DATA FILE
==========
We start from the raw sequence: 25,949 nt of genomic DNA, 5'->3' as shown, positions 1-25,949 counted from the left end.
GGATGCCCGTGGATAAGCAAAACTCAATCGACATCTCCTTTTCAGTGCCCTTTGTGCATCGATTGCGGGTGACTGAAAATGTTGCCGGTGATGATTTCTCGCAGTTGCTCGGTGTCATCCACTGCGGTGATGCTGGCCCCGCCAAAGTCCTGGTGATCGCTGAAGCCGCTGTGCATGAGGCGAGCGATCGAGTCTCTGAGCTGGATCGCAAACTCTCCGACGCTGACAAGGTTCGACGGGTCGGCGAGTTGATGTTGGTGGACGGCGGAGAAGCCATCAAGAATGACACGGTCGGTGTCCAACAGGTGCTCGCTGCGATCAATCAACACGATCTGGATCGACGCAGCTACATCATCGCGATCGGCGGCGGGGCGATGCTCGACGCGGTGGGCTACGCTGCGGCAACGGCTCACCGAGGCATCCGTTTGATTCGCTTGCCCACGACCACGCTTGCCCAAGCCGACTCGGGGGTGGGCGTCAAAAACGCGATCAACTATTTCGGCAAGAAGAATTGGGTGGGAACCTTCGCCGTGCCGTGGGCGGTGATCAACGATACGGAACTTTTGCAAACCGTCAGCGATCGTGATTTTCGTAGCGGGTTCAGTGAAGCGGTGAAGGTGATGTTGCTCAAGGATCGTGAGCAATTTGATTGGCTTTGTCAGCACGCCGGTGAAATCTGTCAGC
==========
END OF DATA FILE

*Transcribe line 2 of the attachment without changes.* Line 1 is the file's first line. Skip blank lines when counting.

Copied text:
GGATGCCCGTGGATAAGCAAAACTCAATCGACATCTCCTTTTCAGTGCCCTTTGTGCATCGATTGCGGGTGACTGAAAATGTTGCCGGTGATGATTTCTCGCAGTTGCTCGGTGTCATCCACTGCGGTGATGCTGGCCCCGCCAAAGTCCTGGTGATCGCTGAAGCCGCTGTGCATGAGGCGAGCGATCGAGTCTCTGAGCTGGATCGCAAACTCTCCGACGCTGACAAGGTTCGACGGGTCGGCGAGTTGATGTTGGTGGACGGCGGAGAAGCCATCAAGAATGACACGGTCGGTGTCCAACAGGTGCTCGCTGCGATCAATCAACACGATCTGGATCGACGCAGCTACATCATCGCGATCGGCGGCGGGGCGATGCTCGACGCGGTGGGCTACGCTGCGGCAACGGCTCACCGAGGCATCCGTTTGATTCGCTTGCCCACGACCACGCTTGCCCAAGCCGACTCGGGGGTGGGCGTCAAAAACGCGATCAACTATTTCGGCAAGAAGAATTGGGTGGGAACCTTCGCCGTGCCGTGGGCGGTGATCAACGATACGGAACTTTTGCAAACCGTCAGCGATCGTGATTTTCGTAGCGGGTTCAGTGAAGCGGTGAAGGTGATGTTGCTCAAGGATCGTGAGCAATTTGATTGGCTTTGTCAGCACGCCGGTGAAATCTGTCAGC